Profile: McKeen and Kane - Penicillin Production

This post is part of the 12 Chemical Engineers who Changed the World series.

Penicillin is one of the single greatest advancements in the whole history of medicine. And this is for good reason: penicillin is one of the most widely used drugs today.

It is a known cure for a wide range of critical illnesses, such as syphilis, gonorrhea, and staphylococcus and streptococcus infections, among others.

Prior to penicillin, many of the diseases it can cure now where then believed to be untreatable. It was, thus, one of the closest moments that humanity got close to an antibacterial panacea.

The discovery of penicillin—this story is quite popular and you might already know this—is actually a complete accident.

Its discover, Alexander Flemming, who won the Nobel Prize for Physiology or Medicine in left petri dishes of staphylococcus on his laboratory bench as he left for a holiday outing.

Upon his return on September 3, he found that one of the cultures had been contaminated by a fungus.

He noticed that it destroyed the colonies of staphylococcus that were in the periphery of the fungus mold. He later discovered that the fungus was Penicillium and that it released a substance that can kill different types of disease-causing bacteria.

And this was how penicillin was born.

There was much fanfare upon Flemming’s discovery, considering that penicillin showed much promise with its ability to cure then-untreatable diseases.

However, a much harder question came: how can penicillin be mass produced? After all, mass producing and distributing penicillin among disease-afflicted areas is the only way it can make true impact.

This is where McKeen and Kane came in.

Jasper Herbert Kane was born in in Brooklyn, New York, United States. After graduating from the Polytechnic Institute of Brooklyn in he first worked during his teenage years at Pfizer’s Brooklyn plant, where he served as James Curie’s assistant.

Much of Pfizer’s research then focused on manufacturing chemicals using fermentation. Specifically, they researched on creating citric acid from enzymes produced by Aspergillus niger, a type of mold.

Curie developed a system for fermenting sugar with A. niger enzymes and producing citric acid therefrom.

Kane improved on this design by inventing a deep-tank fermentation process that used molasses instead, thus freeing Pfizer from the need to buy the much more expensive refined sugar which Curie’s process used. More importantly, this reduced Pfizers dependence on citrus growers in Europe.

John Elmer McKeen also hails from Brooklyn. Born in he attended Brooklyn Polytechnic Institute, where he finished a bachelor’s degree in chemical engineering.

He immediately worked for Pfizer after graduation. Thus, McKeen garnered much experience relevant to chemical fermentation during this time from the system that Kane developed. In fact, this is when he met Kane, who would also prove important in the mass production and commercialization of penicillin.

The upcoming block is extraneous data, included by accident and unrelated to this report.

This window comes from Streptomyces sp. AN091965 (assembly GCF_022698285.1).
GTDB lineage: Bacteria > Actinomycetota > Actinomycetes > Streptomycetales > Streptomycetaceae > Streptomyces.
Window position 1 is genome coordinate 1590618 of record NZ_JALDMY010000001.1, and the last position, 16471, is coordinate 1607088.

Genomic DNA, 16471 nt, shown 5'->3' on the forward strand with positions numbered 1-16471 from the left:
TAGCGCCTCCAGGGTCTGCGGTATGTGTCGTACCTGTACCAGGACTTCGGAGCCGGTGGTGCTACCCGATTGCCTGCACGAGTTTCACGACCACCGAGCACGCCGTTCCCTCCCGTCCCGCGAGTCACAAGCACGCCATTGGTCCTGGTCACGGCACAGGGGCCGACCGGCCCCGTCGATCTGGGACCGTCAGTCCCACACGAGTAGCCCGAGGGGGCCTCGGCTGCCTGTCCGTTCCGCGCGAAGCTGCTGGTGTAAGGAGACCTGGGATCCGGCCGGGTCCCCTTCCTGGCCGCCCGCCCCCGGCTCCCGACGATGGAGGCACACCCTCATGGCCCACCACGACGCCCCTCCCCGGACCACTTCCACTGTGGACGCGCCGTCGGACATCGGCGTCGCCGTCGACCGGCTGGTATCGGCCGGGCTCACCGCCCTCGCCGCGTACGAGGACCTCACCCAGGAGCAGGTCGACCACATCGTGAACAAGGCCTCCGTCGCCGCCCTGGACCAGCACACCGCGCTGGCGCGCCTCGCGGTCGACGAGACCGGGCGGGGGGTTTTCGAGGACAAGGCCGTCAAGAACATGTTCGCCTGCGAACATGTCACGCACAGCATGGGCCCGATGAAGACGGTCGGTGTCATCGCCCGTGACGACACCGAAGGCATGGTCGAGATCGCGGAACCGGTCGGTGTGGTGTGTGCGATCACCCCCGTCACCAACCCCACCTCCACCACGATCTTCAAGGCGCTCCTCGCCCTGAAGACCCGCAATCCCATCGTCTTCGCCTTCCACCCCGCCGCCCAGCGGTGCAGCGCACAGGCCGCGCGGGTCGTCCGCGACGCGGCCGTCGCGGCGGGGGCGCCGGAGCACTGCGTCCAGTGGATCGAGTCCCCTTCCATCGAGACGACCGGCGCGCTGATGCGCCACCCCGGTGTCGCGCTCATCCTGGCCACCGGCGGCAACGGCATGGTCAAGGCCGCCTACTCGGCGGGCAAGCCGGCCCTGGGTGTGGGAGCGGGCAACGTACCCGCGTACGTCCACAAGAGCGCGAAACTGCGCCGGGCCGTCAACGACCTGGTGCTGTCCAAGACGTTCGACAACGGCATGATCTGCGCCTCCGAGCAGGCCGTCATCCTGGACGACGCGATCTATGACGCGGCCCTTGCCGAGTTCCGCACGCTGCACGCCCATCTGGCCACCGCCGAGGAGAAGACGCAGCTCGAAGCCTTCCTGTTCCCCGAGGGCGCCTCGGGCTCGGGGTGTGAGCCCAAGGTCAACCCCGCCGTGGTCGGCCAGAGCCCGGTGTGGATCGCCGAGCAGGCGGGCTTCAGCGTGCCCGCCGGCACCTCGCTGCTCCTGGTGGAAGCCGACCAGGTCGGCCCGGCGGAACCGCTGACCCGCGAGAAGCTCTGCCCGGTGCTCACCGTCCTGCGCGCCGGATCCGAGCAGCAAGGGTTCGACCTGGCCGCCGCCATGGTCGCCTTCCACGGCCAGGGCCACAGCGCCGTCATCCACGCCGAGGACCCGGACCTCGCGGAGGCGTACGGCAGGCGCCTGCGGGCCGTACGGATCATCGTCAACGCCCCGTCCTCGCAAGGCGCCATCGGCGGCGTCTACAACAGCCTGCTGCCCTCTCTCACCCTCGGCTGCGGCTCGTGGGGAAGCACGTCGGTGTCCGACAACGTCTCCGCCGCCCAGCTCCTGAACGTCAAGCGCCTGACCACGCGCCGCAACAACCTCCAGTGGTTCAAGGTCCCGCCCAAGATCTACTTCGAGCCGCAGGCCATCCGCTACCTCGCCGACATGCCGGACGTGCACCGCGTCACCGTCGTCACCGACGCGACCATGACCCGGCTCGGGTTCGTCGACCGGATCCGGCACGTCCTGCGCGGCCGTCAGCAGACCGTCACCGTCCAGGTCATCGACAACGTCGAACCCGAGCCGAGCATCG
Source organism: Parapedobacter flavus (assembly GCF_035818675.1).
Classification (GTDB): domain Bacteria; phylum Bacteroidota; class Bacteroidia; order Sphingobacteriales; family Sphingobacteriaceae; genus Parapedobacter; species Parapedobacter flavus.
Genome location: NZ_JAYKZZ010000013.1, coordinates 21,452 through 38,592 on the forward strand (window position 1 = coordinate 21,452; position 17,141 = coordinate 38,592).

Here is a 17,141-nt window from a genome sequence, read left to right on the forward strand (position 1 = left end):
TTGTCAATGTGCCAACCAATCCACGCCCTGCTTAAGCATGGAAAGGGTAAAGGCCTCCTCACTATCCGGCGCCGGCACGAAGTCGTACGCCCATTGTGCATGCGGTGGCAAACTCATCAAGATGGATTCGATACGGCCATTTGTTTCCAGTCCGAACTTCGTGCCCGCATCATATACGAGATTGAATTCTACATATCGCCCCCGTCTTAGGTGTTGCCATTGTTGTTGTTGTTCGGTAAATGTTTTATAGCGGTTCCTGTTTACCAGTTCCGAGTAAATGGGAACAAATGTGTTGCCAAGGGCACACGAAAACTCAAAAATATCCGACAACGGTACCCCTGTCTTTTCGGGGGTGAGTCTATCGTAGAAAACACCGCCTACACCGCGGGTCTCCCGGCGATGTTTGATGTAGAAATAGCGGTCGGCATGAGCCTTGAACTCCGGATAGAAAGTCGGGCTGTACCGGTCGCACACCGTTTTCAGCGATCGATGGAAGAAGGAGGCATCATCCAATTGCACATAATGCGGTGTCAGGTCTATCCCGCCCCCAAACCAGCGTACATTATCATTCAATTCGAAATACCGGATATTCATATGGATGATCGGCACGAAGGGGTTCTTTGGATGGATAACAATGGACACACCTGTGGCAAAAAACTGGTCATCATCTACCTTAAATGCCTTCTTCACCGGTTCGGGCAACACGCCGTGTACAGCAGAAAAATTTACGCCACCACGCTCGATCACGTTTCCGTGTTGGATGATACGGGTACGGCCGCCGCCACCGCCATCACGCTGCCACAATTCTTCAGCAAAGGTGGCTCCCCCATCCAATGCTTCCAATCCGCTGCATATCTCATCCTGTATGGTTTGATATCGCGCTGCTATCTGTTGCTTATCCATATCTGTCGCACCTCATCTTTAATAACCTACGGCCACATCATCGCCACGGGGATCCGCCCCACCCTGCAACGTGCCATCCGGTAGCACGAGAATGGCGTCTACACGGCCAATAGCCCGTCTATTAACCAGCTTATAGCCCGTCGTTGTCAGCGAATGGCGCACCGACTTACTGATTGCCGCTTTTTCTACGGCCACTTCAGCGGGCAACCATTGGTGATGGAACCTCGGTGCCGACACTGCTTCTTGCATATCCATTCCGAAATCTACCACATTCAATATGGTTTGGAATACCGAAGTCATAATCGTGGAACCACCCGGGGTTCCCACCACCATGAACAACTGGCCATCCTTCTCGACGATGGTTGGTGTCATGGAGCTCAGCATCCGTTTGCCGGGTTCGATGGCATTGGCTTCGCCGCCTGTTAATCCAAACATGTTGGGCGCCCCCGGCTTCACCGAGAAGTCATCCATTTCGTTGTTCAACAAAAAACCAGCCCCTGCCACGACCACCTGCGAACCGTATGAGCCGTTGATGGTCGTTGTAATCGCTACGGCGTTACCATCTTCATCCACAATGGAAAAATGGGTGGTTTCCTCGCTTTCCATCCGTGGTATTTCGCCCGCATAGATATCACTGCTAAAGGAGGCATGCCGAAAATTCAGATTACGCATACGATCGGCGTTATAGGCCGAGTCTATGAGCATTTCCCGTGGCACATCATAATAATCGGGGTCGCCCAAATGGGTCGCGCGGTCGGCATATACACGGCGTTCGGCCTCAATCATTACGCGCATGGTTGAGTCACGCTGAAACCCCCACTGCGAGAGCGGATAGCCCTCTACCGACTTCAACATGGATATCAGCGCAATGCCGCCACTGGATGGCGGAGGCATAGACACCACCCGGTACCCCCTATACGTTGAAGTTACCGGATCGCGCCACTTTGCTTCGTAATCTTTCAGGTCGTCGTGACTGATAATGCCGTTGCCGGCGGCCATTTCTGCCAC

McKeen was eventually promoted to head one of Pfizer’s manufacturing departments in before he was made to leave for England to supervise the establishment of a fermentation plant there.

During this time, penicillin was still made exclusively in the laboratory. Thus, production was excruciatingly expensive, slow and minimal.

To stress this point, the first patient to be treated using penicillin—this was incidentally made by competing pharmaceutical Merck & Co.—was on March 14,. Upon treatment, half of the world’s penicillin supply was consumed. That was how little penicillin was being produced.

And mass production research progress was not speeding up either: by June there was only enough penicillin supply in the United States to treat ten patients.

It is important to take note that the United States was at war during this time, and there was huge demand for antibiotics; hundreds of Allied soldiers were dying from infections by the day. A race for mass producing penicillin and securing a generous U.S. defense contract among major pharmaceuticals was imminent.

Curiously, Pfizer was not a pharmaceutical at that time; it only produced industrial chemicals for the food and drink industry.

Regardless, Kane’s design for deep-fermentation tanks was later adopted by Pfizer in order to produce penicillin as it was found to be the most efficient method around. Meanwhile, McKeen for his part helped ensure that the pioneering penicillin plant went up and running. His ingenuity and hard work allowed Pfizer to procure materials needed for setup despite the widespread scarcity during the war time.

This and Pfizer’s profound knowledge of fermentation processes allowed it to overtake its competition. By Pfizer was producing almost half of the United States’ total penicillin supply.

After the war, McKeen was further promoted to executive vice president for the scientific contributions and managerial excellence that he has performed.

He would ultimately become Pfizer’s president in and chairman of the board in —both posts he would serve until his retirement.

He led the company to an era of innovation, producing more groundbreaking antibiotics during his tenure. His administration also saw drastic changes in how Pfizer marketed its products; whereas it only sold its chemicals to other companies before wholesale, Pfizer first sold retail drugs during his term.

McKeen was also an elected member of the National Academy of Engineering. He died.

Kane eventually became vice president and director of biochemical research at Pfizer. He lived a long age, dying due to natural causes in at the age of 101.

No comments